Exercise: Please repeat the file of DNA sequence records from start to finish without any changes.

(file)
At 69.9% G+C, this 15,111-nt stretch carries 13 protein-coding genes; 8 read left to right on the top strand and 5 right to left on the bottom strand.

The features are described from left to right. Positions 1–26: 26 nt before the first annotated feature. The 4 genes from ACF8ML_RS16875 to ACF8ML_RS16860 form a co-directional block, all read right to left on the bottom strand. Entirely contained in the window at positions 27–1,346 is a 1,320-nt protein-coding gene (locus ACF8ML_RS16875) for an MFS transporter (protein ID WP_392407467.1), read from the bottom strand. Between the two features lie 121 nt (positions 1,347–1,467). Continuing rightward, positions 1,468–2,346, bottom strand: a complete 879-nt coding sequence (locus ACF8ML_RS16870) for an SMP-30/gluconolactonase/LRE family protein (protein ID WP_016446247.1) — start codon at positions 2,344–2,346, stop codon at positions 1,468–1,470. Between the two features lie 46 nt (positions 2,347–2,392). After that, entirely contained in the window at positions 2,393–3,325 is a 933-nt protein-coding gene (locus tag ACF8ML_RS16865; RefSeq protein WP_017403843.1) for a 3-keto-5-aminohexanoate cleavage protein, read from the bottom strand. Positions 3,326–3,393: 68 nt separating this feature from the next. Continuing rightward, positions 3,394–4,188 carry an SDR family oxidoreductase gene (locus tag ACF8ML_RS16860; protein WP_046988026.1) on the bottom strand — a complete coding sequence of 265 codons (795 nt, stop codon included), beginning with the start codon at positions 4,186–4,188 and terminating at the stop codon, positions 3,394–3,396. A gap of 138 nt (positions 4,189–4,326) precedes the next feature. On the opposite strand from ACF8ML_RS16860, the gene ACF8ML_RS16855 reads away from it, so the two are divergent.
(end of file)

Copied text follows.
At 69.9% G+C, this 15,111-nt stretch carries 13 protein-coding genes; 8 read left to right on the top strand and 5 right to left on the bottom strand.

The features are described from left to right. Positions 1–26: 26 nt before the first annotated feature. The 4 genes from ACF8ML_RS16875 to ACF8ML_RS16860 form a co-directional block, all read right to left on the bottom strand. Entirely contained in the window at positions 27–1,346 is a 1,320-nt protein-coding gene (locus ACF8ML_RS16875) for an MFS transporter (protein ID WP_392407467.1), read from the bottom strand. Between the two features lie 121 nt (positions 1,347–1,467). Continuing rightward, positions 1,468–2,346, bottom strand: a complete 879-nt coding sequence (locus ACF8ML_RS16870) for an SMP-30/gluconolactonase/LRE family protein (protein ID WP_016446247.1) — start codon at positions 2,344–2,346, stop codon at positions 1,468–1,470. Between the two features lie 46 nt (positions 2,347–2,392). After that, entirely contained in the window at positions 2,393–3,325 is a 933-nt protein-coding gene (locus tag ACF8ML_RS16865; RefSeq protein WP_017403843.1) for a 3-keto-5-aminohexanoate cleavage protein, read from the bottom strand. Positions 3,326–3,393: 68 nt separating this feature from the next. Continuing rightward, positions 3,394–4,188 carry an SDR family oxidoreductase gene (locus tag ACF8ML_RS16860; protein WP_046988026.1) on the bottom strand — a complete coding sequence of 265 codons (795 nt, stop codon included), beginning with the start codon at positions 4,186–4,188 and terminating at the stop codon, positions 3,394–3,396. A gap of 138 nt (positions 4,189–4,326) precedes the next feature. On the opposite strand from ACF8ML_RS16860, the gene ACF8ML_RS16855 reads away from it, so the two are divergent.